Cameron struggles again to get his shot off and doesn't contribute in any other aspect of the game. His three-point percentage dips below 30 percent, he remains flammable on defense, he can't hold position on the boards, and he quickly is surpassed by the freshmen forwards. Cameron toils at the end of the bench, only seeing extended run in blowouts.

Postseason Evaluation:

Much like Hayes, Cameron's season has been much closer to the "Crushing Cynicism" prognosis. He hasn't been able to earn consistent playing time, and seems like a likely transfer candidate.


Freshmen:

Isaac Copeland:

Soaring Delusion:

Copeland's meteoric rise continues.  He starts from day one and plays more than half of every game, giving sort of across-the-board production that approaches Otto Porter's freshman season. On offense, Copeland is an opportunistic finisher and hits enough of his jumpers to stretch opposing defenses. He plays stifling defense in the half court, gets steals in the open court, blocks the occasional shot, and shows enough bulk to defend opposing fours and compete underneath the hoop. Supporting conference player of the year D'Vauntes Smith-Rivera and a newly svelte Smith, Copeland has a solid freshman campaign that sets him up for stardom in year two.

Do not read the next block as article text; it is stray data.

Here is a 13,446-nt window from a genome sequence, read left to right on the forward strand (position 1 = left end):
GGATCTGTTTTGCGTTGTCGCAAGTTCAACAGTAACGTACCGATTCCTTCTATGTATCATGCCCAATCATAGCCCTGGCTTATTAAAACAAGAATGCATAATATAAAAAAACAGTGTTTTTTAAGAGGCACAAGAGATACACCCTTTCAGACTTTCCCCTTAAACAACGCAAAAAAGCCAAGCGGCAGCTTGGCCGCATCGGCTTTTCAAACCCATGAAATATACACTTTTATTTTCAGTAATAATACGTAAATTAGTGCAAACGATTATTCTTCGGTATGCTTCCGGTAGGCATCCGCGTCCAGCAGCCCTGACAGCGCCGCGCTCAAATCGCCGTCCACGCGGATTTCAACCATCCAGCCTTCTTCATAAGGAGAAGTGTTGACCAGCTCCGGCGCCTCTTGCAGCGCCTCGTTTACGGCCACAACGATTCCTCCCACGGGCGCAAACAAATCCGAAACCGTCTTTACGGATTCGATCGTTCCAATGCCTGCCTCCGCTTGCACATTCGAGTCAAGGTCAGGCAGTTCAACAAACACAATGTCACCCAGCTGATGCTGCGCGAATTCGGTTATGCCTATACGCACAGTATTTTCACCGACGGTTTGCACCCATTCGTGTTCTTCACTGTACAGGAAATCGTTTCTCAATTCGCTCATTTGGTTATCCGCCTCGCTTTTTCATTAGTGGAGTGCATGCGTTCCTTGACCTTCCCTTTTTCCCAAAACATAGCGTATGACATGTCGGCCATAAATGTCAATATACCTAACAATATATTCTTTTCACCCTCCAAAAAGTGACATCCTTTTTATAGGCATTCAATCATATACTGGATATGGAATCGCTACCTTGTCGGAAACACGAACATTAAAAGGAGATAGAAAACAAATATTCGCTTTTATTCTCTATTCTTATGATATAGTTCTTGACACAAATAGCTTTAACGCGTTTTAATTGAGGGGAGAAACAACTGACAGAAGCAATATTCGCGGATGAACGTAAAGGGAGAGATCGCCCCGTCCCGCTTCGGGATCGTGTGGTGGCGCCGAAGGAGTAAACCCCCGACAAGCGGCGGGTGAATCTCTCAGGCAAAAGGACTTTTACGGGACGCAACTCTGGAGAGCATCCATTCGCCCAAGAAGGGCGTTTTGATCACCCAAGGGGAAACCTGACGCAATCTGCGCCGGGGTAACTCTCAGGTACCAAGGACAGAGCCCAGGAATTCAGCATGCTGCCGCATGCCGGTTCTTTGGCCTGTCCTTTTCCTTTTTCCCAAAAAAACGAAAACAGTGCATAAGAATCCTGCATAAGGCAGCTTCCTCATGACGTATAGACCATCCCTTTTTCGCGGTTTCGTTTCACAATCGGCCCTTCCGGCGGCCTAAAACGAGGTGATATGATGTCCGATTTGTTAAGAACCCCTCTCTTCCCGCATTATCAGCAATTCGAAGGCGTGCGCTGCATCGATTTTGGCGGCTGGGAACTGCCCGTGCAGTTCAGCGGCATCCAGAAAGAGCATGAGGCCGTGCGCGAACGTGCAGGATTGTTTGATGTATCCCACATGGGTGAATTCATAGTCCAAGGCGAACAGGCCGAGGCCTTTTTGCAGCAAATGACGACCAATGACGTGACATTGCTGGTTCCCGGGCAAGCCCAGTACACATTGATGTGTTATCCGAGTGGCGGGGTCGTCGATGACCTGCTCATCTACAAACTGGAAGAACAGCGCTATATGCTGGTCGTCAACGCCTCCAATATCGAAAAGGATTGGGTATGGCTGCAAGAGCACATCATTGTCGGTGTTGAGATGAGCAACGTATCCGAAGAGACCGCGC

Crushing Cynicism:

Copeland needs a year in the weight room and on the practice court. His jack-of-all-trades, king-of-none game means that he can't reliably contribute in any aspect of the game. Aside from a few exciting dunks of the sort that won him the Hoya Madness dunk contest, Copeland struggles offensively. His jumper is too inconsistent to make him a perimeter threat and he can't reliably get to the basket on or off the ball. He still needs to add a few pounds to be able to bang with larger power forwards. He finds himself competing with the rest of the unproven forward scrum to back up Hopkins at the four.

Postseason Evaluation:

Copeland's season falls squarely in the middle of these two projections. He has shown tantalizing flashes of star potential, particularly recently. However, for such a talented player, he has had too many quiet games, and has not established himself as a consistent star yet. Still, it is easy to see that Copeland has great potential, and could be the next in a growing line of long, athletic Hoya forwards to enjoy a successful pro career.